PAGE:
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FARAITODAY HEALTH TIPS: How Locally Produced Foods Benefit Africa’s Health!!



Filed under : Africa, Art & Culture, Lifestyle

Too often we hear the mantra, “buy locally produced foods, they are better for you” but what does it actually mean for the everyday African person, without the technical health mumbo jumbo that we may be tempted to ignore, feeling that it is a topic for those seemingly “obsessed” with Health & Fitness?

What are ‘locally-produced foods?

Locally produced food means food that is produced as close to the source as possible, so in whichever city you live in, it means for example, buying food products from local farmers’ markets, local food manufacturers or from others in the same country or region.

African smallholder farmers play a significant role in contributing to the production of locally produced foods, including the men and women we see selling fruit and vegetables from the various market stalls in cities all over Africa.  Smallholder farmers, the majority of them women, produce most of Africa’s food, often with minimal resources and limited support from government and society.  This is because of several factors, particularly our adaptation to more Western lifestyles which has seen our reliance on imported, processed foods increase.

What are the benefits of buying locally produced foods for the average African person?

1.      Protect the local economy

By buying locally produced foods you keep the money circulating within your economy, further strengthening it.

2.     Exceptional taste & better health

One of the reasons locally produced food tastes better is because it doesn’t have to travel several thousand miles to get to you.  The World Health Organisation cites our increasing adaptation on Western lifestyles, including our reliance on imported, processed foods as a large factor contributing to the rise in cancer amongst Africans, with more than 70% of cancer deaths occurring in developing countries.

Buying food whilst being aware of exactly where it was produced and that it will have less pesticides, preservatives and other cancer-causing agents, will improve the health of the local community. The strength of a nation is closely linked to the health of its population.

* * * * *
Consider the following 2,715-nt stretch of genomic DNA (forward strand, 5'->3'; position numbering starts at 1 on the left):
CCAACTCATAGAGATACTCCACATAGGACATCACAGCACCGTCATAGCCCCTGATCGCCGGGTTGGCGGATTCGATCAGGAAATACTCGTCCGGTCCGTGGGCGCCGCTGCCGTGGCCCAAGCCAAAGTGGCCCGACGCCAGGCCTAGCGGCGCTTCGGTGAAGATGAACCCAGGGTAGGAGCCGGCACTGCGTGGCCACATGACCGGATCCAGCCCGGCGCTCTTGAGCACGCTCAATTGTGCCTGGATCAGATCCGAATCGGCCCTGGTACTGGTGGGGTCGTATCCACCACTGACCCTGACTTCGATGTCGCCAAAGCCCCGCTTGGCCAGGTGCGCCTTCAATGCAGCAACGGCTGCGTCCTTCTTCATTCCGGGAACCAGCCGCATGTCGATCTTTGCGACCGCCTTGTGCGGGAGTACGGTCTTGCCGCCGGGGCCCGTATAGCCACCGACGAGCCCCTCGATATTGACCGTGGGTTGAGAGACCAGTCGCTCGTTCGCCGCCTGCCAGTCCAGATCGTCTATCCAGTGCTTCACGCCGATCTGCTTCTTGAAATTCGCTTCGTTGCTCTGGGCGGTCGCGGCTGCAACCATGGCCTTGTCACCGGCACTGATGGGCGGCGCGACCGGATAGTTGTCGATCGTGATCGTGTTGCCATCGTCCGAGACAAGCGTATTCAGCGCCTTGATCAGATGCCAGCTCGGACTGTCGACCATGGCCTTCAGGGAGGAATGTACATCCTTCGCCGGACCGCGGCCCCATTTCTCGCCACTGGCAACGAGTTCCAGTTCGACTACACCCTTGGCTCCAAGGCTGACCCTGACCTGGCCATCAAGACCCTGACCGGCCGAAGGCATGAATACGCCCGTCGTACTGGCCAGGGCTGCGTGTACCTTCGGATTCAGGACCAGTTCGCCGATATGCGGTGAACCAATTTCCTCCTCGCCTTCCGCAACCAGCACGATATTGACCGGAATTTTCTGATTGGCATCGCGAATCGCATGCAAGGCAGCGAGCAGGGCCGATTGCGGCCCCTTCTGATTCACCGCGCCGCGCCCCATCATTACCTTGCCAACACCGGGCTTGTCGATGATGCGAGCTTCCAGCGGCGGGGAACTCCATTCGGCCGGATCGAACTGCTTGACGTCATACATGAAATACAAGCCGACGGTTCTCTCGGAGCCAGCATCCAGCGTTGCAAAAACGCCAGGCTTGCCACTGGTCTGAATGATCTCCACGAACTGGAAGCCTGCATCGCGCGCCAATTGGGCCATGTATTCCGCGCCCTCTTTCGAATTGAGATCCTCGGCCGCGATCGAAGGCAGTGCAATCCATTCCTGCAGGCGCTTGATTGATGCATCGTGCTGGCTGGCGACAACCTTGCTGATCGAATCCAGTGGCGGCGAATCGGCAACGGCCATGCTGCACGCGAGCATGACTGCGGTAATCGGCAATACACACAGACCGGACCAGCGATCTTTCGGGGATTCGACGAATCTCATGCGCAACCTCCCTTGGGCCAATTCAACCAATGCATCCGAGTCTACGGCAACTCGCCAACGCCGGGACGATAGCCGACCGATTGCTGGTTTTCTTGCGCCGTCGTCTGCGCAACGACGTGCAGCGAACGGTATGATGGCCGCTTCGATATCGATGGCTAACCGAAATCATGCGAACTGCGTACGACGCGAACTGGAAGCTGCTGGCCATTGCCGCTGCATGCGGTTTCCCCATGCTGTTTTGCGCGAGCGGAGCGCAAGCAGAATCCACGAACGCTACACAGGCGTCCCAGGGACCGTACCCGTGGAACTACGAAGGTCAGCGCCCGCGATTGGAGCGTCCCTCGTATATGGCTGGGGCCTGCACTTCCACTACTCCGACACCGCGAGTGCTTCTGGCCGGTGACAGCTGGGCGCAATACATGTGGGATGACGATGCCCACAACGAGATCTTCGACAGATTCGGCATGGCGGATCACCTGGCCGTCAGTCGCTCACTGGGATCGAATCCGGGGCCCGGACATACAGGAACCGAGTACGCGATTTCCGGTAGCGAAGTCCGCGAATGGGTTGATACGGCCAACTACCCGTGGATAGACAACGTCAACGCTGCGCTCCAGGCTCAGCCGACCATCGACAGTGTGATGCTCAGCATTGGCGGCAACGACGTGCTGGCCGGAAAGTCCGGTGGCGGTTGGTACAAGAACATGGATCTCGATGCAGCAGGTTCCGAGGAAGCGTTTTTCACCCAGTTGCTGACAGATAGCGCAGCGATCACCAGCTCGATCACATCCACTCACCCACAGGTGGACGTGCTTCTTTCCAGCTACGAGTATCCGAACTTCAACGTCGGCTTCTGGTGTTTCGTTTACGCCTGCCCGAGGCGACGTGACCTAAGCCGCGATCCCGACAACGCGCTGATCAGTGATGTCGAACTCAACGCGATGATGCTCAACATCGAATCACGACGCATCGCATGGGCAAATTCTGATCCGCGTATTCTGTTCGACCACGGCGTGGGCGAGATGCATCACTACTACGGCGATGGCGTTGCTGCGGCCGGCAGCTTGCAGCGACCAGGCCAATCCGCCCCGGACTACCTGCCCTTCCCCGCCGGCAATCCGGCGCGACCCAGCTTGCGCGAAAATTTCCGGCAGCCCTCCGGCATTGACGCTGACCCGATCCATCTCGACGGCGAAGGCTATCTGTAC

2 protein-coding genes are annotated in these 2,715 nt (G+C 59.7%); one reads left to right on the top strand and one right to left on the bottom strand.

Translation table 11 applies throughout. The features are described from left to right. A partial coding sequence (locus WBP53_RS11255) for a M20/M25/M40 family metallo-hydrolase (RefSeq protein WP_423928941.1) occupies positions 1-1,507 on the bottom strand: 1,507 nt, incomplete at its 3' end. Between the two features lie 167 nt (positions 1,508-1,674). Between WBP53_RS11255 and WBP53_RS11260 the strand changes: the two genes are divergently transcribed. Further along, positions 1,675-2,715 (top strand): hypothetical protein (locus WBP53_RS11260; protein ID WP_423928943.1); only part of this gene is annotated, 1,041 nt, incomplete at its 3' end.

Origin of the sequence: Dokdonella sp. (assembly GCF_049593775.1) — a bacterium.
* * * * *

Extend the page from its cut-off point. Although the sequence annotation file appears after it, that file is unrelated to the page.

3.  Protect the environment

Because locally produced food doesn’t have to travel far, it reduces the carbon dioxide emissions, packing materials, preservative chemicals etc. Caring about our environment as Africans isn’t something just for Western nations, it affects all of us and our future generations.

The Alliance for a Green Revolution in Africa, which has visionaries like Kofi Annan (UN Secretary General 1997-2006) and Strive Masiyiwa (Chairman & CEO of Econet Wireless International) on its Board, aims to achieve a food secure and prosperous Africa through the promotion of agricultural growth based on smallholder farmers and recognises the way in which this also helps to protect the environment. One of its aims is to double the income of smallholder farmers by 2020.

…More than anything, it is important to believe that Africa can be healthy and prosperous! So why not start taking the small steps needed to contribute to the security of our future generations today?

Teurai Chanakira is the Founder of the Elizabeth Chanakira Cancer Trust, Zimbabwe which amongst its objectives, raises the awareness of Natural Health & Fitness, to reduce cancer risk (including promoting locally grown products).

Follow me on Twitter: @Teurai1

Writer, Model, Founder of Elizabeth Chanakira Cancer Trust

Teurai Chanakira – who has written posts on Farai Today.


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